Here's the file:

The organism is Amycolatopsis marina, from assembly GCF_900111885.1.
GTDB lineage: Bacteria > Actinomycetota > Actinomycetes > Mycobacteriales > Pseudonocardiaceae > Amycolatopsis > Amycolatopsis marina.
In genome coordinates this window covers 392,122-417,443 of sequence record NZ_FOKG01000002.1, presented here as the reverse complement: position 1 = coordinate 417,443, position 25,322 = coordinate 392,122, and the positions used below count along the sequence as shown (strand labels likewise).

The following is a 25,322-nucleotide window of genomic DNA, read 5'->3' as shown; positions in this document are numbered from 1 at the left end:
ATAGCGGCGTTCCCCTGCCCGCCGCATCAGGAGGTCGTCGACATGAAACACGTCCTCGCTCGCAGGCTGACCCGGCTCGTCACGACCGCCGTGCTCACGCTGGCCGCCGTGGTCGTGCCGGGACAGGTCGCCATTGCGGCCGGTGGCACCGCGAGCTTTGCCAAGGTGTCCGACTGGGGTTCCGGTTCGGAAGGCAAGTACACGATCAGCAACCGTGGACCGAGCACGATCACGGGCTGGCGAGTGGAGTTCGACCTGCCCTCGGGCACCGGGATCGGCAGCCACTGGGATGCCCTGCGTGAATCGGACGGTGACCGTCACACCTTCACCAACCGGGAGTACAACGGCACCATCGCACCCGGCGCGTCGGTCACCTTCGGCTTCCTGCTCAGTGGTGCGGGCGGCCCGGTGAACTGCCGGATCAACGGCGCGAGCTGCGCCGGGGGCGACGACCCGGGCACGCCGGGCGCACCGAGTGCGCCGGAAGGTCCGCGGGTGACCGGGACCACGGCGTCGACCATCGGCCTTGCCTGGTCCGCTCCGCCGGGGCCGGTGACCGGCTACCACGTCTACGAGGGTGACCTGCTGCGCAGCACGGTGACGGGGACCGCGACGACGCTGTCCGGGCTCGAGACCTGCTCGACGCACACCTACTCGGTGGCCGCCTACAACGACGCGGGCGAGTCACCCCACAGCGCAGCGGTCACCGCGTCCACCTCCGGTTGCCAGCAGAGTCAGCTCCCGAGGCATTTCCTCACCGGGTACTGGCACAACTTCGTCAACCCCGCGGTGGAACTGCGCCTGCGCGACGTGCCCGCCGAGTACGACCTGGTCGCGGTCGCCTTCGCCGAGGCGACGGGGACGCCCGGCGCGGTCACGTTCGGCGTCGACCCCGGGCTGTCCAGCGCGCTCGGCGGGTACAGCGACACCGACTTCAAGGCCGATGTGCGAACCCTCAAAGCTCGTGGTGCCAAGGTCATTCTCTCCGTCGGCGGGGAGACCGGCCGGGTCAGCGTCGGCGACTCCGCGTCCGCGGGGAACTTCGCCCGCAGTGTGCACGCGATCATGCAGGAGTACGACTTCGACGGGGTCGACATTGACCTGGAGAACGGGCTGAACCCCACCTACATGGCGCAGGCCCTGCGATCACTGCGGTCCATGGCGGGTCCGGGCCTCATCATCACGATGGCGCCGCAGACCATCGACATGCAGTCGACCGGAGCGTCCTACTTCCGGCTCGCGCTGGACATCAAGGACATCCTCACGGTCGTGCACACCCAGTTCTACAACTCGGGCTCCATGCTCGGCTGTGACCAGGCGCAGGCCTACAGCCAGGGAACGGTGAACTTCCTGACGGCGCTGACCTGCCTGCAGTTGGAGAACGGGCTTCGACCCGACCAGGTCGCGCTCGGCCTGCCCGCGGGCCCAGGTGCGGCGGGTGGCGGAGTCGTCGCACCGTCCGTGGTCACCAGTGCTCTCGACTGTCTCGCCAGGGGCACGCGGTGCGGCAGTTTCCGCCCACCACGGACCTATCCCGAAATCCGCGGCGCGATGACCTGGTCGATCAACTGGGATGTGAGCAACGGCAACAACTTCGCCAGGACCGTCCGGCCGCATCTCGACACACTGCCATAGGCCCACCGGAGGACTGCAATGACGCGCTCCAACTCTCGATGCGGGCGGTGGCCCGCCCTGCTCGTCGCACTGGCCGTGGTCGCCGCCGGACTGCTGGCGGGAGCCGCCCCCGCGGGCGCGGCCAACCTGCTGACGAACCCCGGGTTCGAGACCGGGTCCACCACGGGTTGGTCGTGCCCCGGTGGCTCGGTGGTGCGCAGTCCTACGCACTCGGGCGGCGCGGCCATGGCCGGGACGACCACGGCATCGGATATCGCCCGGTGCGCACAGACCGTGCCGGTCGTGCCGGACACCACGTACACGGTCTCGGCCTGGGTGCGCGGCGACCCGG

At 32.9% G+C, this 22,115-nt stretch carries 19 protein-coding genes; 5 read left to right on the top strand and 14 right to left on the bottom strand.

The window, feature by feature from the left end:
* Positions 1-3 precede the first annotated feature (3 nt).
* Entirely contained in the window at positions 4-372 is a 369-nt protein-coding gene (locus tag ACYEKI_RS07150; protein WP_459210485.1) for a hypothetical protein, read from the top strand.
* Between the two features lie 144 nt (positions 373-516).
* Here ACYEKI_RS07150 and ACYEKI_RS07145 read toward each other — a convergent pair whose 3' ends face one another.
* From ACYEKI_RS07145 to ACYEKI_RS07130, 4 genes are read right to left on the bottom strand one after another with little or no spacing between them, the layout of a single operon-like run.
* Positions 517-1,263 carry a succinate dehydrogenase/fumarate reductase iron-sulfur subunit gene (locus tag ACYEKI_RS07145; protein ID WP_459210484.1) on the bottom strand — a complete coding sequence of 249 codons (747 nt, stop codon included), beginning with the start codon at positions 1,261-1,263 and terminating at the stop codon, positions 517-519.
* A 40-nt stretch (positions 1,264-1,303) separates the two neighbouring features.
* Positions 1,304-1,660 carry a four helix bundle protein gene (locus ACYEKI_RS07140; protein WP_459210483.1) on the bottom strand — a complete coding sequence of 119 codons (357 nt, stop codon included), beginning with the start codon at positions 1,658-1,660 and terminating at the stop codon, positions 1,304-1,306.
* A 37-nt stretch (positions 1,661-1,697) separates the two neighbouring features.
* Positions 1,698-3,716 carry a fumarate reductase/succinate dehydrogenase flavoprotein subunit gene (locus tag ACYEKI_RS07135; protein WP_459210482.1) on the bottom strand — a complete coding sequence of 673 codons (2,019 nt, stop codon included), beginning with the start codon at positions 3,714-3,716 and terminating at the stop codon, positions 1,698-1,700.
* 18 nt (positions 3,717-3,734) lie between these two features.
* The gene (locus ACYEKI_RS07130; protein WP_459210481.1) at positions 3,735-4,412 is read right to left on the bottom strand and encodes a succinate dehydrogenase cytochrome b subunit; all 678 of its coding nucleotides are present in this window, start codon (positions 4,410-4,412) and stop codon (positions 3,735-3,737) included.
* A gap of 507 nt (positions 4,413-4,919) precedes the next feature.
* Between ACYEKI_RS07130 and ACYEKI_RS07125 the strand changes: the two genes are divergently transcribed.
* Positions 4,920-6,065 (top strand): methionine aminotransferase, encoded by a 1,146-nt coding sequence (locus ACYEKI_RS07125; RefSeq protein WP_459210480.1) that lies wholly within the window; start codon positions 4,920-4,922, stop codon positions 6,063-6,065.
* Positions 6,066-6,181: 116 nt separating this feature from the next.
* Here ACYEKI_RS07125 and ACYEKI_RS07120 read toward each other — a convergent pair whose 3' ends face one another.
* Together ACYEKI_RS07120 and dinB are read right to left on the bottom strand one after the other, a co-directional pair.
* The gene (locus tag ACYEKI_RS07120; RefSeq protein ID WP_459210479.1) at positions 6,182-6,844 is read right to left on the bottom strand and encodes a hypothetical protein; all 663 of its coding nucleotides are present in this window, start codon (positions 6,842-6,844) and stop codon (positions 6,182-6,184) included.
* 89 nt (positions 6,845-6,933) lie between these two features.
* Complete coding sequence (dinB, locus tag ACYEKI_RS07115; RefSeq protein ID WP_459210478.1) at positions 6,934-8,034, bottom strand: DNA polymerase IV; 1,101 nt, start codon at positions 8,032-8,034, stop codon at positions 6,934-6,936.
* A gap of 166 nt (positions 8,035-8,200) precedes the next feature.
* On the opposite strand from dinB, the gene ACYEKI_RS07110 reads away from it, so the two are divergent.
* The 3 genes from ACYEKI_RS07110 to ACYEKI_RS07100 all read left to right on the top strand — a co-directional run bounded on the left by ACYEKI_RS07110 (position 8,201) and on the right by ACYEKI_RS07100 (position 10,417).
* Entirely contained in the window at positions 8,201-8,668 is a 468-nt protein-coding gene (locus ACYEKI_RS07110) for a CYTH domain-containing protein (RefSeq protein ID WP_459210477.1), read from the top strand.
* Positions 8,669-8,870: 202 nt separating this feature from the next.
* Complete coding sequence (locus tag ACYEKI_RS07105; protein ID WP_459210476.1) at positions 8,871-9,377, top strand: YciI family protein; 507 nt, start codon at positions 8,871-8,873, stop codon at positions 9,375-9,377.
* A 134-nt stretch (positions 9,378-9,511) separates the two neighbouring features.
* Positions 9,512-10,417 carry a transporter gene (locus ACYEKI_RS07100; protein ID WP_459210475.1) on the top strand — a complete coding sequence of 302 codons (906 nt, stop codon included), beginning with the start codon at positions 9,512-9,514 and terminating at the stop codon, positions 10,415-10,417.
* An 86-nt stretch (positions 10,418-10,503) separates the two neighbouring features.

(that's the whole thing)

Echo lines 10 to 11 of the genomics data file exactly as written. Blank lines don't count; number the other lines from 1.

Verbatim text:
* Between the two features lie 144 nt (positions 373-516).
* Here ACYEKI_RS07150 and ACYEKI_RS07145 read toward each other — a convergent pair whose 3' ends face one another.